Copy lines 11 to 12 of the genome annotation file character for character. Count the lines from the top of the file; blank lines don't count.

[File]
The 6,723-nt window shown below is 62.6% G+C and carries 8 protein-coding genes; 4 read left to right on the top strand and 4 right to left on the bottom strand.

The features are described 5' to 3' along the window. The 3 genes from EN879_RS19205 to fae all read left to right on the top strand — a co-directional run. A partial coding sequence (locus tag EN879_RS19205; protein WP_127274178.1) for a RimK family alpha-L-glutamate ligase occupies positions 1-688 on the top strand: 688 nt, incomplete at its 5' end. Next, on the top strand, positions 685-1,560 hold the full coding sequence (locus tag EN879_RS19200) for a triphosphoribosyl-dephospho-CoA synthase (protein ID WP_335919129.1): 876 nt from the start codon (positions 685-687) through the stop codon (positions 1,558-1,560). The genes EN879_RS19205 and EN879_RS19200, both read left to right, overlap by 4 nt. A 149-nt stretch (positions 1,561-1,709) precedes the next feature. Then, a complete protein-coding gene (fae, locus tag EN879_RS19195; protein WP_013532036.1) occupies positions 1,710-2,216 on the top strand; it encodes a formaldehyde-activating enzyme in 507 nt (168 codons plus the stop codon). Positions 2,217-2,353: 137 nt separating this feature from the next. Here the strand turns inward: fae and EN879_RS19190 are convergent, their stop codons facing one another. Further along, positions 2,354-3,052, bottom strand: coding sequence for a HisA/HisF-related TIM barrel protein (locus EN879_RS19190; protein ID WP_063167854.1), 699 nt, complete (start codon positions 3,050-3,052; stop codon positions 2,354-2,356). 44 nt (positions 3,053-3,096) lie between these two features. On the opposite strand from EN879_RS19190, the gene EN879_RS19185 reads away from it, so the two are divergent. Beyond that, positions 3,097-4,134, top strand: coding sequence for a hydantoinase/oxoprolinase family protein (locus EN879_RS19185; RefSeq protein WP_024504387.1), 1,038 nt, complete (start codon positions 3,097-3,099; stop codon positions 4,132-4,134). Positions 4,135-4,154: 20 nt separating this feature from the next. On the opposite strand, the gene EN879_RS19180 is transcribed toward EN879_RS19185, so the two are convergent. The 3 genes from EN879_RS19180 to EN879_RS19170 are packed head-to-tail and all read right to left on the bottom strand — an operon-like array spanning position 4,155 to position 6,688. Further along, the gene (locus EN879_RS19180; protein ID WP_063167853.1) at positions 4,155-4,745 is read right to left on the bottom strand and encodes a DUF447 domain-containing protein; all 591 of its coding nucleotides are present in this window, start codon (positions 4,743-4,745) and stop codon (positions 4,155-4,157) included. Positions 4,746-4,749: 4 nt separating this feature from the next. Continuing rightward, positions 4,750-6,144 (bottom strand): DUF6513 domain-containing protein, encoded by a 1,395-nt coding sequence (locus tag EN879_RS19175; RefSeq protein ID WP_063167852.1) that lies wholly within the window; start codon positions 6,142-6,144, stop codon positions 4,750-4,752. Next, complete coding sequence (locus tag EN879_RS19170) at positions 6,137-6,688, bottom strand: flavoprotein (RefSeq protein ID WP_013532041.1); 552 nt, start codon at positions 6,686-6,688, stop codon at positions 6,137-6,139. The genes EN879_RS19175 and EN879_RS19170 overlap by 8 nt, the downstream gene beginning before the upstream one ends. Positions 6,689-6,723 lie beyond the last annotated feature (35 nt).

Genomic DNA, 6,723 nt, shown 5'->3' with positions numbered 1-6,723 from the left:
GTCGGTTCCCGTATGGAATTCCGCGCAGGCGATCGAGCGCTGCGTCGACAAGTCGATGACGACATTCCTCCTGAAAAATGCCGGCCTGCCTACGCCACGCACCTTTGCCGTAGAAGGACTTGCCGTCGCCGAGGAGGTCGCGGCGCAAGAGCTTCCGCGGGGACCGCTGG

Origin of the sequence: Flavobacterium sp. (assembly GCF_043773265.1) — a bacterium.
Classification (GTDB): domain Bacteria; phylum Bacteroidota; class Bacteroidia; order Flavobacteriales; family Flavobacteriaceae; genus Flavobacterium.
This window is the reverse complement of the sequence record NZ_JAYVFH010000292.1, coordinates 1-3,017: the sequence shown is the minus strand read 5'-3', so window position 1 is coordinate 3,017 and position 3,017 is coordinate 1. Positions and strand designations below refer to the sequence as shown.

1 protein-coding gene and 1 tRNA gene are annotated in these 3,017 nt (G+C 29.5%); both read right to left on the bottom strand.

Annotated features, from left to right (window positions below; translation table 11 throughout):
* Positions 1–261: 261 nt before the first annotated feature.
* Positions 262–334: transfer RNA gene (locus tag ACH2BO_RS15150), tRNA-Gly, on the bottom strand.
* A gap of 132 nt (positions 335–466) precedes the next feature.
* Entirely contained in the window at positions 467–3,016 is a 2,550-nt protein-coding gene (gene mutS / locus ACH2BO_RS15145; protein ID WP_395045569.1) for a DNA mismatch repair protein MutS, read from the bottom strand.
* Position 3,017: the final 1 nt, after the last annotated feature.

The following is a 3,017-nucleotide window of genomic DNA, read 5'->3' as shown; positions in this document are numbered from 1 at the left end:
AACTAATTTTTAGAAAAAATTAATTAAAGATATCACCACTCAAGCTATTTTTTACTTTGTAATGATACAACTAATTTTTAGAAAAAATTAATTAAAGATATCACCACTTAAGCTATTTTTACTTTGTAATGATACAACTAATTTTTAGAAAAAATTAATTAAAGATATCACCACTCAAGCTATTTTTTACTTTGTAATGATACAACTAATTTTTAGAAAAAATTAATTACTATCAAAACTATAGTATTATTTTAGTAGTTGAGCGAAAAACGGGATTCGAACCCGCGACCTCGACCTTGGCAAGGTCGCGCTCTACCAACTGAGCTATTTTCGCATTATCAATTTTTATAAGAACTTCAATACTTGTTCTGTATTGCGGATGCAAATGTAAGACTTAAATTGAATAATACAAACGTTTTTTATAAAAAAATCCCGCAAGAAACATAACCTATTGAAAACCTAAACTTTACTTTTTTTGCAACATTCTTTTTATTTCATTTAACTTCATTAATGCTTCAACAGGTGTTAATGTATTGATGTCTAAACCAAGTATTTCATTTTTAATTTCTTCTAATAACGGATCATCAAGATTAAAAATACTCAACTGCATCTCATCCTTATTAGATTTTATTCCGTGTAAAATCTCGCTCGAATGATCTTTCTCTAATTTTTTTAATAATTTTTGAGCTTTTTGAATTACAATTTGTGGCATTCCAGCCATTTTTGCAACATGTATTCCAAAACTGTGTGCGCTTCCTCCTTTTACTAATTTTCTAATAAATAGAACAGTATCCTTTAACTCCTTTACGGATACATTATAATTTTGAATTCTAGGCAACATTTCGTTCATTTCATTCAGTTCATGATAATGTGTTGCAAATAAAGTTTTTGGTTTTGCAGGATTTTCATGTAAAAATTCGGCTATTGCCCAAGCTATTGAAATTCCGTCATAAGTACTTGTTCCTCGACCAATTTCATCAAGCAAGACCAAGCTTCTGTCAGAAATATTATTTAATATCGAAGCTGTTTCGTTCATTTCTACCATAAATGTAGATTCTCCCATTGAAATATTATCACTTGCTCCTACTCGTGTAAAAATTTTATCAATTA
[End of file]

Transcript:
* Positions 262–334: transfer RNA gene (locus tag ACH2BO_RS15150), tRNA-Gly, on the bottom strand.
* A gap of 132 nt (positions 335–466) precedes the next feature.